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The Daily Dispatch: November 30, 1861., [Electronic resource] 3 1 Browse Search
Rebellion Record: a Diary of American Events: Documents and Narratives, Volume 3. (ed. Frank Moore) 2 2 Browse Search
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one gun on the corner next the bar, an eight-inch shell gun. During the night I tore away a traverse on the back face of the work, and brought another gun to bear in the same direction. The companies of my command, under Capts. Cobdon, Lamb, and Sutton, having been in action all the previous day, displaying great courage and devotion, being perfectly exhausted, I placed the batteries in charge of fresh troops, as follows: Nos. two and three of the channel battery under the command of Capt. Thos. Sparrow, assisted by his Lieutenants Shaw and Thomas; Nos. four and five of the same battery were under command of Lieut.-Col. George W. Johnston, assisted by First Lieutenant Mose and Second Lieutenant George W. Daniel; No. six, facing the bar, and No. seven, facing Fort Clark, were placed in charge of Major Henry A. Gillion, assisted by Lieutenants Johnston and Grimes; No. eight, a gun mounted on naval carriage, was commanded by Lieutenant Murdaugh, of the C. S. N, assisted by Lieutenant
one gun on the corner next the bar, an eight-inch shell gun. During the night I tore away a traverse on the back face of the work, and brought another gun to bear in the same direction. The companies of my command, under Capts. Cobdon, Lamb, and Sutton, having been in action all the previous day, displaying great courage and devotion, being perfectly exhausted, I placed the batteries in charge of fresh troops, as follows: Nos. two and three of the channel battery under the command of Capt. Thos. Sparrow, assisted by his Lieutenants Shaw and Thomas; Nos. four and five of the same battery were under command of Lieut.-Col. George W. Johnston, assisted by First Lieutenant Mose and Second Lieutenant George W. Daniel; No. six, facing the bar, and No. seven, facing Fort Clark, were placed in charge of Major Henry A. Gillion, assisted by Lieutenants Johnston and Grimes; No. eight, a gun mounted on naval carriage, was commanded by Lieutenant Murdaugh, of the C. S. N, assisted by Lieutenant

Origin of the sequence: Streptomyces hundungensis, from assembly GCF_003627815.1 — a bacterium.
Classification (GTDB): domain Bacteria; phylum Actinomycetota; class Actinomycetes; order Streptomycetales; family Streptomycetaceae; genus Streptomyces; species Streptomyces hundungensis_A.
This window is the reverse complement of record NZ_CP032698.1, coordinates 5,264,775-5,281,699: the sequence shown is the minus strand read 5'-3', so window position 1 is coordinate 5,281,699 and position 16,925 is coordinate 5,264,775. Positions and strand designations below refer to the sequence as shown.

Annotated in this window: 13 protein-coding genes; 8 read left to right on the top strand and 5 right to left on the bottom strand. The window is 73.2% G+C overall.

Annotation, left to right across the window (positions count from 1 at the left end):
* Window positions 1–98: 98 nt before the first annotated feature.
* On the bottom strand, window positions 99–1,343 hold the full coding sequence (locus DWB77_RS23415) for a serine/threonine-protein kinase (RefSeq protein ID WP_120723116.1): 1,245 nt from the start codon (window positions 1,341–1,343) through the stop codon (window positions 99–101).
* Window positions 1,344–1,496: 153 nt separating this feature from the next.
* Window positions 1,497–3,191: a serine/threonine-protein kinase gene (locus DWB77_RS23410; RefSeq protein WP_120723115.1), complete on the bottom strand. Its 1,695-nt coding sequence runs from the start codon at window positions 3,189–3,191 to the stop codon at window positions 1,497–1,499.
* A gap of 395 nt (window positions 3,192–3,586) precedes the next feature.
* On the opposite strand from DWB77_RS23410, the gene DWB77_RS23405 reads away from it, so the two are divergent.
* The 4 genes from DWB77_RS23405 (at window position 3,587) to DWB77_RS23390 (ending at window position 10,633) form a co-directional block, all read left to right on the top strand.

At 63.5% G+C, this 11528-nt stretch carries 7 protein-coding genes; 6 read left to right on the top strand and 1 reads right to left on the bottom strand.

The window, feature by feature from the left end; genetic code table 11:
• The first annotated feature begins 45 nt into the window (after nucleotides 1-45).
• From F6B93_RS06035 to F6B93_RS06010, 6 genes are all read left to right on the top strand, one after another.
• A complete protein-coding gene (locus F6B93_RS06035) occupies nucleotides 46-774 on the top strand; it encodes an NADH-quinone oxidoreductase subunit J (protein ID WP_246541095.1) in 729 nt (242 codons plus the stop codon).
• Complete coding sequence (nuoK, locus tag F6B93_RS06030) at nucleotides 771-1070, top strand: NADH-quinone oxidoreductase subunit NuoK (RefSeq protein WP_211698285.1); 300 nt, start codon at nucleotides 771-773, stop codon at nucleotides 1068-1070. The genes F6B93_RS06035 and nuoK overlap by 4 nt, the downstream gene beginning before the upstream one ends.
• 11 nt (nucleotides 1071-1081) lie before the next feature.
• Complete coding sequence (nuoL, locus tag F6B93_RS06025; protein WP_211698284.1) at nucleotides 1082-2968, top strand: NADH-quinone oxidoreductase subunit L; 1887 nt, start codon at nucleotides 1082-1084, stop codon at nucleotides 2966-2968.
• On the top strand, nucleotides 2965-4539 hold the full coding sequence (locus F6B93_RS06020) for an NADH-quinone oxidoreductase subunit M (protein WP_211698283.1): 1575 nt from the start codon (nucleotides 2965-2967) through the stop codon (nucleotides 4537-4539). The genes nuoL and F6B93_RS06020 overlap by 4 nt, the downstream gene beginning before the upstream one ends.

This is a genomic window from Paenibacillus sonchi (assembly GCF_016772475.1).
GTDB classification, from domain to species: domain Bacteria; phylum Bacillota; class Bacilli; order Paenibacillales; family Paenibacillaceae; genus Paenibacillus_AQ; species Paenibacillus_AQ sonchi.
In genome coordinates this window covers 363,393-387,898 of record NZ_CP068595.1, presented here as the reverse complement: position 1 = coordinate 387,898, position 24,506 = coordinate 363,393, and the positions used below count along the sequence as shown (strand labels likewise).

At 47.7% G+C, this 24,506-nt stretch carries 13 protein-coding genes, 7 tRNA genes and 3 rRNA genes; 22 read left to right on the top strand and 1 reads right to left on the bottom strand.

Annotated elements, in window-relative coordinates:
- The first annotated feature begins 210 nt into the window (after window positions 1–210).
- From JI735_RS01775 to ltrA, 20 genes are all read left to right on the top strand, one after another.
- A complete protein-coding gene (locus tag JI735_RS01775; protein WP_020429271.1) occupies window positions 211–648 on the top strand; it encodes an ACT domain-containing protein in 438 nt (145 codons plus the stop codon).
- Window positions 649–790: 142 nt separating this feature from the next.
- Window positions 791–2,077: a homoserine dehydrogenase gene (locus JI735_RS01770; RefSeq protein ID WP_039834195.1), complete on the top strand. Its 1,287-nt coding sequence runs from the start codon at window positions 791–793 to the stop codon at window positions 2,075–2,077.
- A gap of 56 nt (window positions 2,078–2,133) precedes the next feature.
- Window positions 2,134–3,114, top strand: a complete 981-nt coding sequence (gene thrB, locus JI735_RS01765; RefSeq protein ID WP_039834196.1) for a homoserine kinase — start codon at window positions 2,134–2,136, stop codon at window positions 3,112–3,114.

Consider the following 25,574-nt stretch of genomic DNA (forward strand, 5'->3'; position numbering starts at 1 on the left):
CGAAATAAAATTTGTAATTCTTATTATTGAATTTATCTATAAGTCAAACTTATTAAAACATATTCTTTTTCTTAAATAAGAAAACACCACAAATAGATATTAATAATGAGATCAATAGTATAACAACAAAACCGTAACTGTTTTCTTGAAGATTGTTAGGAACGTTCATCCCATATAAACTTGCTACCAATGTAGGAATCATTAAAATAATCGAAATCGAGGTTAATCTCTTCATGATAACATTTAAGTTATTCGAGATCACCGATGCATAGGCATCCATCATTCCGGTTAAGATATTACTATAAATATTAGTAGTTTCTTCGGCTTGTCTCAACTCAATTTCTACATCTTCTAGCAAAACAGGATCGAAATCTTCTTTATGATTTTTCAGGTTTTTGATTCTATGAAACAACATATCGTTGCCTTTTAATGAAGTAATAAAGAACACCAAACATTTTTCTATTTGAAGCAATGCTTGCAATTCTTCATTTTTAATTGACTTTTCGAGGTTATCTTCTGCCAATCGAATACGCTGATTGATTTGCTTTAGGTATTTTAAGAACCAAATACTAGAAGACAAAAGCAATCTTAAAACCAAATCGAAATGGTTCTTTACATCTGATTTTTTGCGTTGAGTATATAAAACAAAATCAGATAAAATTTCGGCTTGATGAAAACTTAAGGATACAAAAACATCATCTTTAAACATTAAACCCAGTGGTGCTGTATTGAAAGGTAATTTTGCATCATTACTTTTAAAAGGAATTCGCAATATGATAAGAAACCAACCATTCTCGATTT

The Petersburg Express, of Thursday, publishes the following interesting account of the escape from Yankee land of two of North Carolina's brave and gallant sons: William H. Parvin and William B. Willis, of the Washington "Grays," Captain Thomas Sparrow, from Washington, North Carolina, passed through Petersburg evening before last, on their return home, after a long imprisonment at the North Their escape from further confinement, and their subsequent avoidance of detection and arrest, at until the latter part of October, when they were all put aboard a steamer and taken to Fort Warren, near Boston. On their way to Fort Warren, Parvin and Willis formed some plan of escape, and announced their intention to attempt it to Captain Sparrow, who told them they must do it at their risk. If they failed, heavy irons and close confinement for the balance of the war would be their lot. But they possessed brave hearts and were confident of success. They supplied themselves with bre